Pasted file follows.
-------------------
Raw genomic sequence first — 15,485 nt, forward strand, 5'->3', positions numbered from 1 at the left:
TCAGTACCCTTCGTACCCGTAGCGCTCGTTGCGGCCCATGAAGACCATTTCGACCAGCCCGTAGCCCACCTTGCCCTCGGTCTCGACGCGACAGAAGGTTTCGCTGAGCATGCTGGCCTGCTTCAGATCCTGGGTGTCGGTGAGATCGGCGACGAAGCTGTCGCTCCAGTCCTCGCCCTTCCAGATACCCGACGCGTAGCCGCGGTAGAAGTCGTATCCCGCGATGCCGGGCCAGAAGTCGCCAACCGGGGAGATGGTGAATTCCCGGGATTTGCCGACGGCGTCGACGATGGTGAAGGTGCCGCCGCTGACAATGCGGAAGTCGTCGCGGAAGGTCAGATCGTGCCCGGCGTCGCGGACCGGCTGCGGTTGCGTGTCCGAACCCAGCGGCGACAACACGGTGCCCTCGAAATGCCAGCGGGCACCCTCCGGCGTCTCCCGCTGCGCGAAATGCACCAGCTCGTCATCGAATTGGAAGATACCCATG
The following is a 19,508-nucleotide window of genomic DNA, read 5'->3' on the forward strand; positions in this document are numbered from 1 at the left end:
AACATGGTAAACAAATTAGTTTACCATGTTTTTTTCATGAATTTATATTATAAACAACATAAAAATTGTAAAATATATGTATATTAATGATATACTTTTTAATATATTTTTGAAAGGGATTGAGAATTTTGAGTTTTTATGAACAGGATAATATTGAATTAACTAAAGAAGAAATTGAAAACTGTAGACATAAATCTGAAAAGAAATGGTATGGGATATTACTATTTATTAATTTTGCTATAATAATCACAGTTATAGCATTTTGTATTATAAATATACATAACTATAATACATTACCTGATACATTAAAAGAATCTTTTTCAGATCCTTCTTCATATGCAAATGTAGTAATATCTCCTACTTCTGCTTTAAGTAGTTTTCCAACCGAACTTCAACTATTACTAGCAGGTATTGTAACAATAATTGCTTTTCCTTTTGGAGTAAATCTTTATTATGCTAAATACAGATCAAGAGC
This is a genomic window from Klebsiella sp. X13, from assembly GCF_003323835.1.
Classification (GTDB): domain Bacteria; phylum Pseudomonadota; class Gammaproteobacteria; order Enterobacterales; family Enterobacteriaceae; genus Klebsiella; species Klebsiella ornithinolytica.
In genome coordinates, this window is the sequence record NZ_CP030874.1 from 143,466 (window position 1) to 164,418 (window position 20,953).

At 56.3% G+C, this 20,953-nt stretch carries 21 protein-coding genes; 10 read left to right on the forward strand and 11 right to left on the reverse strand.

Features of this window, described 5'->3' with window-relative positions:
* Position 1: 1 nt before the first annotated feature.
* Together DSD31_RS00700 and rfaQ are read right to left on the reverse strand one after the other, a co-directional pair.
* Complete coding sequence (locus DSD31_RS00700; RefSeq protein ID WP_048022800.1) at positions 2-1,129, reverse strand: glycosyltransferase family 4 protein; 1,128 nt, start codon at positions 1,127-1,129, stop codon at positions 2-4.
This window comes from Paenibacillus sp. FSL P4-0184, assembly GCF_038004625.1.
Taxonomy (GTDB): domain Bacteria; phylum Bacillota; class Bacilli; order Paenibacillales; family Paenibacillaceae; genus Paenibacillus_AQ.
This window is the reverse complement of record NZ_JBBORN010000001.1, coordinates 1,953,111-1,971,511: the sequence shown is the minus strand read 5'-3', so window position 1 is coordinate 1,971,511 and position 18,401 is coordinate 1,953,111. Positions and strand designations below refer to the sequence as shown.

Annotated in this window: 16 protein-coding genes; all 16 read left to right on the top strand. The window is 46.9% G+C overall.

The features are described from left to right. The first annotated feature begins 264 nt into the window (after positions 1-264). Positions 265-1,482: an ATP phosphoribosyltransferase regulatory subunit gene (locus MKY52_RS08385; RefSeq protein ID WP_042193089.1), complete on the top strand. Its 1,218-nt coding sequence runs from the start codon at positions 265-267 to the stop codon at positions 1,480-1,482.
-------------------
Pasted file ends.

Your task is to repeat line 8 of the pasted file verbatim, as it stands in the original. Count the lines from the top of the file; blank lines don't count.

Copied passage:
At 56.3% G+C, this 20,953-nt stretch carries 21 protein-coding genes; 10 read left to right on the forward strand and 11 right to left on the reverse strand.